Whether you’re in facility maintenance or HVAC, it’s important to take dew point in consideration when you adjust the indoor air temperature of your building. When only the temperature is adjusted on the building controller, the relative humidity can be greatly affected. Relative humidity is particularly important indoors with regards to indoor air quality, comfortability, condensation and mold growth. If your building has refrigerated merchandising cases, high relative humidity can lead to a higher tendency of ice build-up on the evaporative coils.
So, how do we determine what the dew point should be with regards to temperature and relative humidity? Typically the psychometric chart is the first place to look, but it’s extremely confusing, as it uses about 18 different axes, as opposed to the typical 2.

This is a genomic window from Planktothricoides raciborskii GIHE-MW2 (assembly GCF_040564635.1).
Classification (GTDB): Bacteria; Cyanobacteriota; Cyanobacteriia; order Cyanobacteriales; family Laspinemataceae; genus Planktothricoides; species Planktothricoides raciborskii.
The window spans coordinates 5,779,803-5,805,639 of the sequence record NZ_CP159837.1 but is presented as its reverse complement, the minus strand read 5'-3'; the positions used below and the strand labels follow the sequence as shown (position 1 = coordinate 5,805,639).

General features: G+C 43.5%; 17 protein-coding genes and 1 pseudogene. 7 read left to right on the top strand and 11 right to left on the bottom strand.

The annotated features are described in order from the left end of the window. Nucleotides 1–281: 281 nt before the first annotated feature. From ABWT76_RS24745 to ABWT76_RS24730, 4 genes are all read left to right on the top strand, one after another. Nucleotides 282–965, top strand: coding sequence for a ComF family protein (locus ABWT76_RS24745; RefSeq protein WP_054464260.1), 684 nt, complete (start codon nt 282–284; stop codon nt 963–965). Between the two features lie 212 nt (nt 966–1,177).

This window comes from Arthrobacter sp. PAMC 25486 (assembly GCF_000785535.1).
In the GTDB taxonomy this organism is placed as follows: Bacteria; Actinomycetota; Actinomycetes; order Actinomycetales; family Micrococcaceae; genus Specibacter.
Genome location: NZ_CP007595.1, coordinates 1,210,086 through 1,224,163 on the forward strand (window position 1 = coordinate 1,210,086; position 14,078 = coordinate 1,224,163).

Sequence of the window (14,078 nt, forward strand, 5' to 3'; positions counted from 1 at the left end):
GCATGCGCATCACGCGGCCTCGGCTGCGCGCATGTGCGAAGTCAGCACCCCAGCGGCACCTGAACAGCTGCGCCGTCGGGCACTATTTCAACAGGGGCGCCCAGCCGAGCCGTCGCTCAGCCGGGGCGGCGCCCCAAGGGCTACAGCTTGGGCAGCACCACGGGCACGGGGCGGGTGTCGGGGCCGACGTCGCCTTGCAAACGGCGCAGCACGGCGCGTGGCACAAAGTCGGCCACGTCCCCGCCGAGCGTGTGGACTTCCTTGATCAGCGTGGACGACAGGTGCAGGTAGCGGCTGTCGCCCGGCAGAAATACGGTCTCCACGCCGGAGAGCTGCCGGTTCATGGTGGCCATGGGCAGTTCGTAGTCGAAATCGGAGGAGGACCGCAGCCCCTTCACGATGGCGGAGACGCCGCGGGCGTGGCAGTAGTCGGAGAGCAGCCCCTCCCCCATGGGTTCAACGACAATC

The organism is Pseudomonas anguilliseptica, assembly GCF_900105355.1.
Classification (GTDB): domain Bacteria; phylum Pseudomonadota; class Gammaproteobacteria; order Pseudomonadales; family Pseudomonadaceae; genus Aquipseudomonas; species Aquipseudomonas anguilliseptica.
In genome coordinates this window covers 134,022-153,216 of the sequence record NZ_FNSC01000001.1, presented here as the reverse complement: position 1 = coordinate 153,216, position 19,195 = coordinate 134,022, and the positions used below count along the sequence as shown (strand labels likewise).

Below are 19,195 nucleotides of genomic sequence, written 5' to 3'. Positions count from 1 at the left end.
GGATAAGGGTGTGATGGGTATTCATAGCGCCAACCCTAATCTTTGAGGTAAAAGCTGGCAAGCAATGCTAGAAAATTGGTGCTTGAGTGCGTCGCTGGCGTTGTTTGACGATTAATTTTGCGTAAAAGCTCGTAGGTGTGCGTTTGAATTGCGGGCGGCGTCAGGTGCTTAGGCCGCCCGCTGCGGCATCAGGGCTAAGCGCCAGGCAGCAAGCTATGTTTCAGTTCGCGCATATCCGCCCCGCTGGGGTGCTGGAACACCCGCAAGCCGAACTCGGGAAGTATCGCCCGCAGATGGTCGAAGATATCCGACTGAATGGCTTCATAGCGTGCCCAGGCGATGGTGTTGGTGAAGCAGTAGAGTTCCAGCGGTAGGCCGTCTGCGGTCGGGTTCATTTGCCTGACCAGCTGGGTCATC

But, fear not, the good folks over at dpcalc.org have created an online tool to easily illustrate how temperature, relative humidity, and dew point interact with each other. Just choose your variable and adjust the other 2 set points to see how your building will be affected. On the right side, it even tells your risk of decay and molding based upon your set points.
For example, we chose %RH as our variable, and set our temperature at 73°F and a dew point of 55.
Now, if we adjust our temperature to 70°F without adjusting the dew point, not only does the %RH jump 7 points, it also tells us we have a higher risk of metal corrosion!
Dew Point Calculator | dpcalc.org